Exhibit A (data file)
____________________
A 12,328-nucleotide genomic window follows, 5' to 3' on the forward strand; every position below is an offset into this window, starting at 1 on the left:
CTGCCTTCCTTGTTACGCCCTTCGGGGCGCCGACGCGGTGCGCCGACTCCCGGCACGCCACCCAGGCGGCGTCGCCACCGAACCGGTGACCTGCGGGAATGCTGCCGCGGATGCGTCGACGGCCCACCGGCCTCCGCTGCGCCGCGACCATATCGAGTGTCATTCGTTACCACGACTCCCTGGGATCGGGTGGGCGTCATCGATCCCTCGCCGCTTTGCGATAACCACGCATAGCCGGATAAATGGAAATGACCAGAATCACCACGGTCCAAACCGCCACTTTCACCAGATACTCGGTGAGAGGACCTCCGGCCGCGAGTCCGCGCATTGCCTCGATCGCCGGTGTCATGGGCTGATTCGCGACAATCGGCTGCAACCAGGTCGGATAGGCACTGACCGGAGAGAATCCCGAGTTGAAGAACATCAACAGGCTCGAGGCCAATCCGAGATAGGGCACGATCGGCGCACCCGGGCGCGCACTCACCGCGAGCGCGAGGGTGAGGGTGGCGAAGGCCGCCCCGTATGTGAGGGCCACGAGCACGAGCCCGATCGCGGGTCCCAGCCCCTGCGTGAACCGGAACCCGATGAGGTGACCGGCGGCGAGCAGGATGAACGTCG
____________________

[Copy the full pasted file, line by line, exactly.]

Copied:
A 12,328-nucleotide genomic window follows, 5' to 3' on the forward strand; every position below is an offset into this window, starting at 1 on the left:
CTGCCTTCCTTGTTACGCCCTTCGGGGCGCCGACGCGGTGCGCCGACTCCCGGCACGCCACCCAGGCGGCGTCGCCACCGAACCGGTGACCTGCGGGAATGCTGCCGCGGATGCGTCGACGGCCCACCGGCCTCCGCTGCGCCGCGACCATATCGAGTGTCATTCGTTACCACGACTCCCTGGGATCGGGTGGGCGTCATCGATCCCTCGCCGCTTTGCGATAACCACGCATAGCCGGATAAATGGAAATGACCAGAATCACCACGGTCCAAACCGCCACTTTCACCAGATACTCGGTGAGAGGACCTCCGGCCGCGAGTCCGCGCATTGCCTCGATCGCCGGTGTCATGGGCTGATTCGCGACAATCGGCTGCAACCAGGTCGGATAGGCACTGACCGGAGAGAATCCCGAGTTGAAGAACATCAACAGGCTCGAGGCCAATCCGAGATAGGGCACGATCGGCGCACCCGGGCGCGCACTCACCGCGAGCGCGAGGGTGAGGGTGGCGAAGGCCGCCCCGTATGTGAGGGCCACGAGCACGAGCCCGATCGCGGGTCCCAGCCCCTGCGTGAACCGGAACCCGATGAGGTGACCGGCGGCGAGCAGGATGAACGTCG